The whole process of barnacle reproduction so fascinated renown naturalist Charles Darwin that he intimately studied them, practically on a daily basis, from 1846 to 1854. Ultimately, Darwin’s deep and focused research on barnacles resulted in the publication of a 4-volume study about them. His fascination and fondness for the less-than-effervescent personalities of these crusty critters appears to have waned over his years of research (see quote), but many historians credit this work on barnacles as a key component to his formulation of the theory of speciation he wrote about in 1859’s On the Origin of Species.

Close up photos of barnacles
Left two photos: The two larval stages of a barnacle. The nauplius on the left free floats and feeds in the open ocean going through six moults over the course of about 2-weeks, eventually morphing into a cyprid larvae. Right two photos: Acorn barnacles seal themselves in water-tight calcareous plates when exposed to the air and drying sunlight (left). When under seawater (right), the feet of the barnacle pop out of its shell and filter plankton out of the water.

As Darwin learned, barnacles are hermaphroditic (having both male and female reproductive organs) which helps to maximize chances of successfully producing the next generation. This is a big advantage for an animal that spends its adult life stuck in one place. That very immobility is likely the reason barnacles hold another, semi-salacious superlative claim to fame: their male appendage, yes that one, is proportionally the longest (8 times their body length) for any species on Earth. They use it to search for other nearby barnacles that have eggs in need of fertilization.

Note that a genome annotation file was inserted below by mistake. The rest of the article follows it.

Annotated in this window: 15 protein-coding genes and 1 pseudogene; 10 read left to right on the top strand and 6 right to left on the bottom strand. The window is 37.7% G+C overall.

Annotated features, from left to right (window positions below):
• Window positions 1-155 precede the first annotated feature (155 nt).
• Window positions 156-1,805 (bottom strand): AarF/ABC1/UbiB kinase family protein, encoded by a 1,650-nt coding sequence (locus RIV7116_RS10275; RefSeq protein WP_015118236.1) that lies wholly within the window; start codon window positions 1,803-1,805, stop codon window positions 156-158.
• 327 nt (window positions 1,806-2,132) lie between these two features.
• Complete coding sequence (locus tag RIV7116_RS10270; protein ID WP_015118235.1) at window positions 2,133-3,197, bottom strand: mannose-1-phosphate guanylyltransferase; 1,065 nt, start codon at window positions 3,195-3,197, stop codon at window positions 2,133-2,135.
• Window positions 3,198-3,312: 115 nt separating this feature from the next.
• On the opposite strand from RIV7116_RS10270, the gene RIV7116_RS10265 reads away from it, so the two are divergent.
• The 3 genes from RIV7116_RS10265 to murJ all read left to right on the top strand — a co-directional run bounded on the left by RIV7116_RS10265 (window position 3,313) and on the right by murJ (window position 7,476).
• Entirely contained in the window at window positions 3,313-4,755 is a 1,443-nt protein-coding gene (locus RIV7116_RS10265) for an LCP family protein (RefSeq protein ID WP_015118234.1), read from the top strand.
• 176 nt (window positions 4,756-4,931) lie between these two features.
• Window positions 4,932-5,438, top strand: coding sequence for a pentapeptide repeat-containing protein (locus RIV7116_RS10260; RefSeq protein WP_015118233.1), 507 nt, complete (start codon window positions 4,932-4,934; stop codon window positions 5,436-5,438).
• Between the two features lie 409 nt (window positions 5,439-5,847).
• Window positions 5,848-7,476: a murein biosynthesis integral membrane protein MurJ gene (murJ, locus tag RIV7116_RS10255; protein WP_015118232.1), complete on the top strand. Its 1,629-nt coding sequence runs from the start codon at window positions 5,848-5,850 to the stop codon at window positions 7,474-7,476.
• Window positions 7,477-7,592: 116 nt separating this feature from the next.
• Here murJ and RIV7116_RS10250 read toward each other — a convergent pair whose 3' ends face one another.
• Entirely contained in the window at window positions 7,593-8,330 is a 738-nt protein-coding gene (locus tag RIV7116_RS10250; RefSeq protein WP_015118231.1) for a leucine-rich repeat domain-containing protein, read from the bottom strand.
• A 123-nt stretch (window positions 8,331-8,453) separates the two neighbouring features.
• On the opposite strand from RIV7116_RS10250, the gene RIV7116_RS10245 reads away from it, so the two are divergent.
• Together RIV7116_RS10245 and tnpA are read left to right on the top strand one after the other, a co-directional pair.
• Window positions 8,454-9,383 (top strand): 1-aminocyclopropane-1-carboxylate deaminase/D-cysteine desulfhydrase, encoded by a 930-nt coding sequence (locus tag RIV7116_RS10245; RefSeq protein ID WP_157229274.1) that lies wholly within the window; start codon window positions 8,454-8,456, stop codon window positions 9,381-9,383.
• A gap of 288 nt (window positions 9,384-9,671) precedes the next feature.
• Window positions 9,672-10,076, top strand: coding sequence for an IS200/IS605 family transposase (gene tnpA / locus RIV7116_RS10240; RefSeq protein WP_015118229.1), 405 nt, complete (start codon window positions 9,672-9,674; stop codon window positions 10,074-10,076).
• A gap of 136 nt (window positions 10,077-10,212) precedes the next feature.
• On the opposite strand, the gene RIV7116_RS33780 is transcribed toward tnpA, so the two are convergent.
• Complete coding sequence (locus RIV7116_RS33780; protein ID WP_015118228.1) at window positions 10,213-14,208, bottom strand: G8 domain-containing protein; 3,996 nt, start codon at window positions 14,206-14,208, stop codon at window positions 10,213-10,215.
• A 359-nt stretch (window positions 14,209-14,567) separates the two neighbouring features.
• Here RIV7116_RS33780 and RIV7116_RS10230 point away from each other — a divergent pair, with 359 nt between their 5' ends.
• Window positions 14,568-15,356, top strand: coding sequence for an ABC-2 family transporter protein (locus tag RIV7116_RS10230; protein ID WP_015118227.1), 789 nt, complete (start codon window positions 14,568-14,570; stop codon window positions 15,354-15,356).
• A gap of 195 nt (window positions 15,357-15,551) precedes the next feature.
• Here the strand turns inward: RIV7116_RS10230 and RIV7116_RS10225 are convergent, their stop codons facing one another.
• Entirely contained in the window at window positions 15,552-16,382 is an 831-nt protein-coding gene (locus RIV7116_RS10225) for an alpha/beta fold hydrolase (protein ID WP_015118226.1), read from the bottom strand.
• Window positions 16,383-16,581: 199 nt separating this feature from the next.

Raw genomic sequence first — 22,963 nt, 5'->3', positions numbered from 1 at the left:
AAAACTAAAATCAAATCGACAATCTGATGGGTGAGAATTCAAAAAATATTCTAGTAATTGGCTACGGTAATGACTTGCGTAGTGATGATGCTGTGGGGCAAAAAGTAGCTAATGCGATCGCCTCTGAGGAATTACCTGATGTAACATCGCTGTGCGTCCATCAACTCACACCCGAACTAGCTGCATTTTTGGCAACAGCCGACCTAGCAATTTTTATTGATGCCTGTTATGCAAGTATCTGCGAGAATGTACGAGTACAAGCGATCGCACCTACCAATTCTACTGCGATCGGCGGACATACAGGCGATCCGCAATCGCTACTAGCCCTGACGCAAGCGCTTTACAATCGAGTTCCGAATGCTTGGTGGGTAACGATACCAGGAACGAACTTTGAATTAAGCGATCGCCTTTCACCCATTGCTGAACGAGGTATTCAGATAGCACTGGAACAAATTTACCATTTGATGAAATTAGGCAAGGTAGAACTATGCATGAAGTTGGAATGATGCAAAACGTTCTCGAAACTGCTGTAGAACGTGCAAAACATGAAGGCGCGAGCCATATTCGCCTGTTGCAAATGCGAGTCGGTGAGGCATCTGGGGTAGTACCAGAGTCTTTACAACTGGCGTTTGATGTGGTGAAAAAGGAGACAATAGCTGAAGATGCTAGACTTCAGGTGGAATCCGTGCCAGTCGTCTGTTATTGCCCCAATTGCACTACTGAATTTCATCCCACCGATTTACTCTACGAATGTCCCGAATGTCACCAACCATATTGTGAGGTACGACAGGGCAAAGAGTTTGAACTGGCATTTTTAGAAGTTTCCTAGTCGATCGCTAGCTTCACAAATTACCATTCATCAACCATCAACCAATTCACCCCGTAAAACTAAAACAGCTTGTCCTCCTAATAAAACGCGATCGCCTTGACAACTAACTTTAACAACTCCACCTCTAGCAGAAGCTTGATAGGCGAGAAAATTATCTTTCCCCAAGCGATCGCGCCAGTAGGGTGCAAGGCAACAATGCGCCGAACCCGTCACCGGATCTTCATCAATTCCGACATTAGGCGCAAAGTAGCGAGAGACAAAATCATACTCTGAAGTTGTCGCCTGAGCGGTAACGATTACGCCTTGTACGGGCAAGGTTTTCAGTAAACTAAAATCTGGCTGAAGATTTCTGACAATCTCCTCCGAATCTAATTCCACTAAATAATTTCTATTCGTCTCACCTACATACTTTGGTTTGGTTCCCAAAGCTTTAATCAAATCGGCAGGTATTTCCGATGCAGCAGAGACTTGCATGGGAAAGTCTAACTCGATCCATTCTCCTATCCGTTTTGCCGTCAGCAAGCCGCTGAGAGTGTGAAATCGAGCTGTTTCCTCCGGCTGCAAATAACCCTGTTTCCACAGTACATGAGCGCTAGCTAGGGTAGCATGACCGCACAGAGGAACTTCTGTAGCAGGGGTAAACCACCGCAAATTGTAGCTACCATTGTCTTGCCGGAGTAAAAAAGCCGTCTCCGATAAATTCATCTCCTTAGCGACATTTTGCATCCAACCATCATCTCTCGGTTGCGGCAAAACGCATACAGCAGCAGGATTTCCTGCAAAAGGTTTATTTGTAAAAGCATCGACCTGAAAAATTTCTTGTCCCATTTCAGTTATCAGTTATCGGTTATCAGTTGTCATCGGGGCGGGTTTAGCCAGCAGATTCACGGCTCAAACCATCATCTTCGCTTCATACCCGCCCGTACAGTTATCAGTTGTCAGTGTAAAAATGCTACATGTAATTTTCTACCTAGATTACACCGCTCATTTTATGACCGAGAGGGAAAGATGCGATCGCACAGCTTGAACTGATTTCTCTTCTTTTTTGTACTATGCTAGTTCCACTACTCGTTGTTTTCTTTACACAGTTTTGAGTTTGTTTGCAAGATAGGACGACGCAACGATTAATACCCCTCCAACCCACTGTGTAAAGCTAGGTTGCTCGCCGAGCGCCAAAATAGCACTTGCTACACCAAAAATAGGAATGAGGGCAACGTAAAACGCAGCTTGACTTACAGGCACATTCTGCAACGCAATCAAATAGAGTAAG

Now that’s using your Head. And Feet.

A Darwinian contemporary, 19th century geologist and biologist Louis Aggasiz, once dismissed barnacles as “nothing more than a little shrimp-like animal, standing on its head in a limestone house and kicking food into its mouth.” While not a completely inaccurate description - what they do is actually a pretty impressive feet, er feat, when you think about it (I’d like to see him try it):
Using a super-glue shaming natural adhesive, a barnacle larvae glues itself, headfirst, to just about any surface. When the tide washes over, it feeds by opening the trap door to the bone-hard shelter that it made out of it’s own spit and thrusts it’s “legs” and “feet” into the water. They rhythmically beat, combing through seawater and capturing plankton which it directs towards it’s mouth. A winning party trick if I’ve ever seen one.
The Latin for barnacles - Cirripedia, means “feather-foot” in reference to their feathery feeding appendages. This strategy of gripping with its head and feeding with its feet has a practical advantage. If a predator were to snip off all or part of its feet before they could be withdrawn back safely into the shell, the barnacle can actually regrow them. The same can’t be said if it lost its head.

A Very Sticky Subject

The incredibly strong natural glue barnacles create biochemically baffled Darwin, and all succeeding scientists for nearly century and half. It is still far superior to any yet-created synthetic adhesive, and will stick to near any surface and under any conditions. How can it have such strong holding power under seawater? Scientists only a few years ago cracked this viscous vexation. Using specialized techniques worthy of being name-dropped in any Marvel Universe film, scientists observed the barnacle gluing process with 2-photon atomic force microscopy and mass spectrometry. One surprise they found is that an enzyme in the glue was remarkably similar to Factor XIII (c’mon – how superhero does that sound?), an essential blood clotting agent in human blood. But the key step to the success of the super sticky cement is that prior to applying it, the larvae first emits a miniscule drop of oil to the selected surface. The oil repels water and enables the larvae to lay down the adhesive directly to the surface.

For more information

-Learn more about NETN’s longterm rocky intertidal study in Acadia National Park and the Boston Harbor Islands.

- Watch this video to see how barnacles use their feathery
feet to filter plankton out of the seawater..

Downlaod a printer friendly PDF of this brief here.

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Last updated: November 29, 2022